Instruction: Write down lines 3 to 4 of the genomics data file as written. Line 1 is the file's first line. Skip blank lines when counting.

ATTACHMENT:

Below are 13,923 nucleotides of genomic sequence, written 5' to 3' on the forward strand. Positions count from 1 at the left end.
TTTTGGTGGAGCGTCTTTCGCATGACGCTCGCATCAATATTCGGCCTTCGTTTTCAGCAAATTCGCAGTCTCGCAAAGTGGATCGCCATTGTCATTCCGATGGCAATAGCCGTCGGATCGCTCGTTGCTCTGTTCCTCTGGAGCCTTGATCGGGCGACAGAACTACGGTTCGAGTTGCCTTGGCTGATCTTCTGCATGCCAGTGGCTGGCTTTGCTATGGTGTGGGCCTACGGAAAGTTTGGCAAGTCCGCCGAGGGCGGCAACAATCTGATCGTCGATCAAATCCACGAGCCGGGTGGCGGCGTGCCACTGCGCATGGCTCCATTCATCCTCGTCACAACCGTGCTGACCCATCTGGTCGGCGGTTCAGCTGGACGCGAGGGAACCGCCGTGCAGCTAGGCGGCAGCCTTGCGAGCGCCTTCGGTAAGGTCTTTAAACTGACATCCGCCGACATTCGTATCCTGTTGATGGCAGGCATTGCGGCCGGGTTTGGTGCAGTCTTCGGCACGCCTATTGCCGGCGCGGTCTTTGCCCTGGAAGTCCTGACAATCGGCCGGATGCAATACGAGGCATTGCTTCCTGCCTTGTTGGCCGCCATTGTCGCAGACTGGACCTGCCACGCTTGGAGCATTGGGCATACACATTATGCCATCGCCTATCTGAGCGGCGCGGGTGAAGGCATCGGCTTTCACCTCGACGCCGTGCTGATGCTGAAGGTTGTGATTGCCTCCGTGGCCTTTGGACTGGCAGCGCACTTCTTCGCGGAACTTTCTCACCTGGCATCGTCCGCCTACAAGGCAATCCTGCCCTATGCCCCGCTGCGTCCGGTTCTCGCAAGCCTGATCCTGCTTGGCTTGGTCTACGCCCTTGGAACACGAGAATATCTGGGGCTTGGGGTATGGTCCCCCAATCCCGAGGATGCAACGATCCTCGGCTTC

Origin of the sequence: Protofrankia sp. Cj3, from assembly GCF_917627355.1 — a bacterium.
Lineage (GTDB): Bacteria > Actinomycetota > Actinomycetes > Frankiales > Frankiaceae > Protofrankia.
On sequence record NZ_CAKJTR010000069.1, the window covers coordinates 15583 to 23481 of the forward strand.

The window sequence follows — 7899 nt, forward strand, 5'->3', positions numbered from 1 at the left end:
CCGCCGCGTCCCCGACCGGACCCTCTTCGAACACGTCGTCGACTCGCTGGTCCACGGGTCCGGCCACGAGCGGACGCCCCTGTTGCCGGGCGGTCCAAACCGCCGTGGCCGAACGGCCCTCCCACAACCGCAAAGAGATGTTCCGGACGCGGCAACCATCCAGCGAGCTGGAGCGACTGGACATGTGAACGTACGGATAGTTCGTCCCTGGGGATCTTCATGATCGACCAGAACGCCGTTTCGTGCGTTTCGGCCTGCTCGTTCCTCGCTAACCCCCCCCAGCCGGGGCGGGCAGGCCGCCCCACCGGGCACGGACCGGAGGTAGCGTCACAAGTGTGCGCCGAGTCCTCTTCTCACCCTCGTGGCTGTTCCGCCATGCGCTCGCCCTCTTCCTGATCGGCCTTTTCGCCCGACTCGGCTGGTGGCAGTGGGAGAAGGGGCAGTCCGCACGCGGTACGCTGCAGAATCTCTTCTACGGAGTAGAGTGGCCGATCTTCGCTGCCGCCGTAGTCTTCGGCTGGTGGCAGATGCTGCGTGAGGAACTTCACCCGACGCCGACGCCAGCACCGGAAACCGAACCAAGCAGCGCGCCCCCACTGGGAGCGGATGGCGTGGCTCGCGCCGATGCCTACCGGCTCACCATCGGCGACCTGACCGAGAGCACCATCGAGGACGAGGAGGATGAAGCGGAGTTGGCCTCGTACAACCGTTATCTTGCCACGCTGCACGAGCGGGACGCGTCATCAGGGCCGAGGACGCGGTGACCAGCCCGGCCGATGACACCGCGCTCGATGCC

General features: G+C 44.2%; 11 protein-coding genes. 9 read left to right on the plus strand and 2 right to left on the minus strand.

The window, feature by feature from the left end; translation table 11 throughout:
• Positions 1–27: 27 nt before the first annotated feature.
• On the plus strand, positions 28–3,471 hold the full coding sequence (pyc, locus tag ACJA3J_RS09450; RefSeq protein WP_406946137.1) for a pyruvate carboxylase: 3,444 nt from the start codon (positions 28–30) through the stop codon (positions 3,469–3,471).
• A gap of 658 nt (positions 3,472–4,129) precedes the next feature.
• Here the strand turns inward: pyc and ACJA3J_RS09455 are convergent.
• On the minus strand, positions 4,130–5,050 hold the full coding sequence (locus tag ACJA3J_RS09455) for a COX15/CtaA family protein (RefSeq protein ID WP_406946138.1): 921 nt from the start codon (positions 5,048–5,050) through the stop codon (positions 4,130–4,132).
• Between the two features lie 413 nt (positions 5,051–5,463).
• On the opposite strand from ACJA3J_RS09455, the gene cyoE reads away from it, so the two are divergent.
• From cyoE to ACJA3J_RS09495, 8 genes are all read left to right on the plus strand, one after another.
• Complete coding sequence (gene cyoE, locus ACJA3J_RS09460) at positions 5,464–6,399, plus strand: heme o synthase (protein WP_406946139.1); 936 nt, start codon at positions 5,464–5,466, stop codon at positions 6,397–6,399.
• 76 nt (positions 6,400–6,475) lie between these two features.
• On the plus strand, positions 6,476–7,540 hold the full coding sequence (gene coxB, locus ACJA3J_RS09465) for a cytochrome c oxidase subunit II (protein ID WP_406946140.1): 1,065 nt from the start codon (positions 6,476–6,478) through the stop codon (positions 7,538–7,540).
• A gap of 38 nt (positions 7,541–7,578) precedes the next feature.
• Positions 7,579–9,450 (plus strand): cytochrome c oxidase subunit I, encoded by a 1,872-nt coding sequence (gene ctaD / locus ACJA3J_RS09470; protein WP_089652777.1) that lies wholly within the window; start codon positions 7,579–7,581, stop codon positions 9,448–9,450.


Origin of the sequence: Protofrankia sp. Cj3, from assembly GCF_917627355.1 — a bacterium.
Lineage (GTDB): Bacteria > Actinomycetota > Actinomycetes > Frankiales > Frankiaceae > Protofrankia.